Many people are offended by the use of strong language on television, particularly if its use appears gratuitous. Whether or not audiences consider such language to be justified again turns on a consideration of the context in which it appears, based on the usual factors. In addition, the Code contains some specific rules in relation to offensive language within programmes before the watershed. See also 'Scheduling and the Watershed - Programme Trailers and Promotions' and Channel 4's Areas of Potential Concern where Specific Procedures Apply.
Before the Watershed
- It is a well-established rule that "the most offensive language" must not be broadcast before the 9pm watershed. This means the words "cunt", "motherfucker" and "fuck" and derivatives of these words, for example "fucking". They must therefore be edited out, bleeped, or the sound dipped so that the word is completely obscured. Exceptionally, it may also be necessary to obscure the speaker's mouth where the word is very clearly mouthed straight to camera.
- Other less offensive language for example "shit", "bugger" etc. must not be used before the watershed unless it is justified by the context and would not exceed viewers' expectations but, in any event, "...the frequent use of such language before the watershed should be avoided".
- In programmes aimed specifically at younger children, offensive language should only be included in the most "exceptional circumstances".
- There exists an unofficial but well-known classification of words which have been ranked according to their potential to cause offence. This was based on research carried out by previous television industry regulators. For example, research showed that the word "bastard" is generally deemed to be offensive and thus, if it is to be included in programmes before 9pm, which it occasionally may be, there must be clear editorial justification.
- A word like "bloody", on the other hand, is generally deemed to be relatively inoffensive and its inclusion, even in a programme watched by large numbers of children, would be unlikely to offend most viewers. However, broadcasters must have regard to the 'cumulative effect' of casual swearing.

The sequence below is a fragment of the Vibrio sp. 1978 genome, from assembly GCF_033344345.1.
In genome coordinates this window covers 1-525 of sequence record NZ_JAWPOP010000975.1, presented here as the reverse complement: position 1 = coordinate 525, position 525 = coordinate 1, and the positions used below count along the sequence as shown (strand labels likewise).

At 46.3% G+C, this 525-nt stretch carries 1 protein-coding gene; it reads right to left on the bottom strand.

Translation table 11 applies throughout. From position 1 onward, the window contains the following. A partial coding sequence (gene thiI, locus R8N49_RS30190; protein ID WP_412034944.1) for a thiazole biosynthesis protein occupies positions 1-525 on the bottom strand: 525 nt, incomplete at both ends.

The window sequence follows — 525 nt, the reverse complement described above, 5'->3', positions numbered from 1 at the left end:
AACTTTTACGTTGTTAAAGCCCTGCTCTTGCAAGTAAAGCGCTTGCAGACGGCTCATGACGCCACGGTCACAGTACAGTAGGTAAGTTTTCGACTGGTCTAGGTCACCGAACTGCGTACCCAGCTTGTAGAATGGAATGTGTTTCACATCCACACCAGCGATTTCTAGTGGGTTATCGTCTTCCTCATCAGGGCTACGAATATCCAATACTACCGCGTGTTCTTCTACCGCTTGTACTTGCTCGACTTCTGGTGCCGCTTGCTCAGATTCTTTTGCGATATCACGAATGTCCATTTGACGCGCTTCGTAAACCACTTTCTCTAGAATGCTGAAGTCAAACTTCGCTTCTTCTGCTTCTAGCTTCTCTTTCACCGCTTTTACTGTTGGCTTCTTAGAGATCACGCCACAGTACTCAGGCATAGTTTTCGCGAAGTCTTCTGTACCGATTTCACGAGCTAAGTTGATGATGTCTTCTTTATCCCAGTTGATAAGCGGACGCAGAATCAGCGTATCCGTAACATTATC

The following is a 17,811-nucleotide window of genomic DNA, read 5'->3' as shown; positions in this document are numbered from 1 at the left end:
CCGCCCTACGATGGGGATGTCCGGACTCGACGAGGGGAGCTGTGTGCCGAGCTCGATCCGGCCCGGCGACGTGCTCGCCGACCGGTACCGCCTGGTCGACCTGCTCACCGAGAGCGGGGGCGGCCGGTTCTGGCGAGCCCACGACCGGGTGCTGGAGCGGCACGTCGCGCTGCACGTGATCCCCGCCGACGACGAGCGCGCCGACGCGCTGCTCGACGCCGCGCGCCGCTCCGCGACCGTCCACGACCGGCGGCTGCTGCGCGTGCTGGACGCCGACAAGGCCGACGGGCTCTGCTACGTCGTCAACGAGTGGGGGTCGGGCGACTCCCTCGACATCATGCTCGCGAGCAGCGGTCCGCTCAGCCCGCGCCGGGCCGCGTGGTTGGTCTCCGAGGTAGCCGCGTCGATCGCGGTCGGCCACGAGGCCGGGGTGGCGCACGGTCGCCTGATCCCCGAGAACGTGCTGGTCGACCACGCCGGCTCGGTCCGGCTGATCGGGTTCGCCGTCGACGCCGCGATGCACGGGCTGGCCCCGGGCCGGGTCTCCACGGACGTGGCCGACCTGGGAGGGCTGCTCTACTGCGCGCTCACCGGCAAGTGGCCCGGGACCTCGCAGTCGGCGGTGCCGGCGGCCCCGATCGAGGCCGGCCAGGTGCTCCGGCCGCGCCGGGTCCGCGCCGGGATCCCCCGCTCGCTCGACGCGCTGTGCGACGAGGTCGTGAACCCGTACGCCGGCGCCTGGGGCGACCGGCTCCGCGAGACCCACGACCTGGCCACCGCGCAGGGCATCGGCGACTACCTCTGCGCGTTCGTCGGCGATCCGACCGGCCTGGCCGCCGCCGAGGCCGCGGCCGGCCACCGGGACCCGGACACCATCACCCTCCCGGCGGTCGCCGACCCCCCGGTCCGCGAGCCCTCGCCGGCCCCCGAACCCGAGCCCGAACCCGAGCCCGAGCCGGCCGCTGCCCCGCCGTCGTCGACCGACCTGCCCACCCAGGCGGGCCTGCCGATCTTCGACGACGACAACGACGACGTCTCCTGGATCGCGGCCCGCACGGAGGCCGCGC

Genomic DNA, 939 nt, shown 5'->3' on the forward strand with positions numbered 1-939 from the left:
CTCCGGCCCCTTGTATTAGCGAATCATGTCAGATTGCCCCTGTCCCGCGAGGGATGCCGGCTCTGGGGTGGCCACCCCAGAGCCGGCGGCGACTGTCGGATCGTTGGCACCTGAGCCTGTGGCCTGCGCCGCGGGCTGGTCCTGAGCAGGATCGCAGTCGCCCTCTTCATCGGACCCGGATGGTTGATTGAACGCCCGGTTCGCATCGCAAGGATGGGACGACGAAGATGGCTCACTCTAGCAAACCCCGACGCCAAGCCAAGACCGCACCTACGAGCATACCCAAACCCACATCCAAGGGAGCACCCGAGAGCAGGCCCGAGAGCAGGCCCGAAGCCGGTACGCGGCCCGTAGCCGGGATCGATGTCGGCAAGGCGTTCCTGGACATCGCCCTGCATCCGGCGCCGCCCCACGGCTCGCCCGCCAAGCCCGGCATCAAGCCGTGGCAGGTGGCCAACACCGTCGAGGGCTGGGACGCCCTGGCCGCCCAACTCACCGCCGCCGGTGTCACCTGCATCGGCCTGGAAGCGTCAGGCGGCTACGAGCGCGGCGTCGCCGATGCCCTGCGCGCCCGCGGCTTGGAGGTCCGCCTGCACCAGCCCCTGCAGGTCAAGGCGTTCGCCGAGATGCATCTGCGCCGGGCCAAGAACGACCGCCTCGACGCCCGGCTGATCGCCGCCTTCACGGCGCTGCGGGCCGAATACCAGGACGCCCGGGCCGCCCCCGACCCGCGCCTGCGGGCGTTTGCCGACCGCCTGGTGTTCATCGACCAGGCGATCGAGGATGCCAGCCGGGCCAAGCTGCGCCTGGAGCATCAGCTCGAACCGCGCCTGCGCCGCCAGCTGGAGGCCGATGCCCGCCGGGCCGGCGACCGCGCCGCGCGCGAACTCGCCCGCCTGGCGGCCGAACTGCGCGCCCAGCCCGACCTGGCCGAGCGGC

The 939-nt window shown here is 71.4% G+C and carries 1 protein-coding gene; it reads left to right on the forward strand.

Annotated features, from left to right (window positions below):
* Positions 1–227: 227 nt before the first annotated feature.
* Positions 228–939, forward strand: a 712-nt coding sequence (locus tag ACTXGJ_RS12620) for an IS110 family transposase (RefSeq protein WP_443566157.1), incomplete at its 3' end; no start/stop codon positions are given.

After the Watershed
- After 9pm, whether or not offensive language is justified will depend largely on the audience's expectations and the context - for example the particular word in question and how offensive it is, how it is being used (descriptively, as an insult, aggressively, as vernacular), the nature of the programme, time of broadcast, whether a warning has been given.
- Generally, frequent use of very strong language, for example "cunt" or "motherfucker", should be reserved for later in the schedule. However, use of the word "fuck", including its liberal use, is less likely to cause widespread offence even in programmes starting right on the watershed, as long as there is strong editorial justification and viewers are properly forewarned. For programmes that are scheduled to start actually at 9pm, it is likely to be preferable that the use of strong language is avoided in the opening minutes of the programme and especially pre-titles. See 'Scheduling and the Watershed'.
- Because of its potential to cause widespread offence, use of the word "cunt" requires exceptional justification at any time. In practice, its inclusion is rarely justifiable before 10pm.
- Profanities, for example "Jesus", "Christ Almighty," cause offence to many at whatever time of day they are broadcast and, if included, should be editorially justified as well as by the context.
- Profanities coupled with other highly offensive language for example "Jesus fucking Christ" can cause serious offence. In most cases, such expressions will be unacceptable at any time and will need to be removed either by 'dipping', 'bleeping', or editing out the sequence altogether.
- When 'bleeping' or 'dipping' the sound to disguise an offensive word, generally the entire word should be obscured, not just part of it. If the programme in question is transmitting before the watershed and, even after 'bleeping' or 'dipping', it is still clear what the person is saying, it might in exceptional circumstances be appropriate to cover the mouth of the person with some sort of visual device. However, this will rarely be necessary and should only be considered where the word is clearly mouthed straight to camera.
The most recent research of Ofcom into current attitudes to potentially offensive language and gestures on TV can be found here.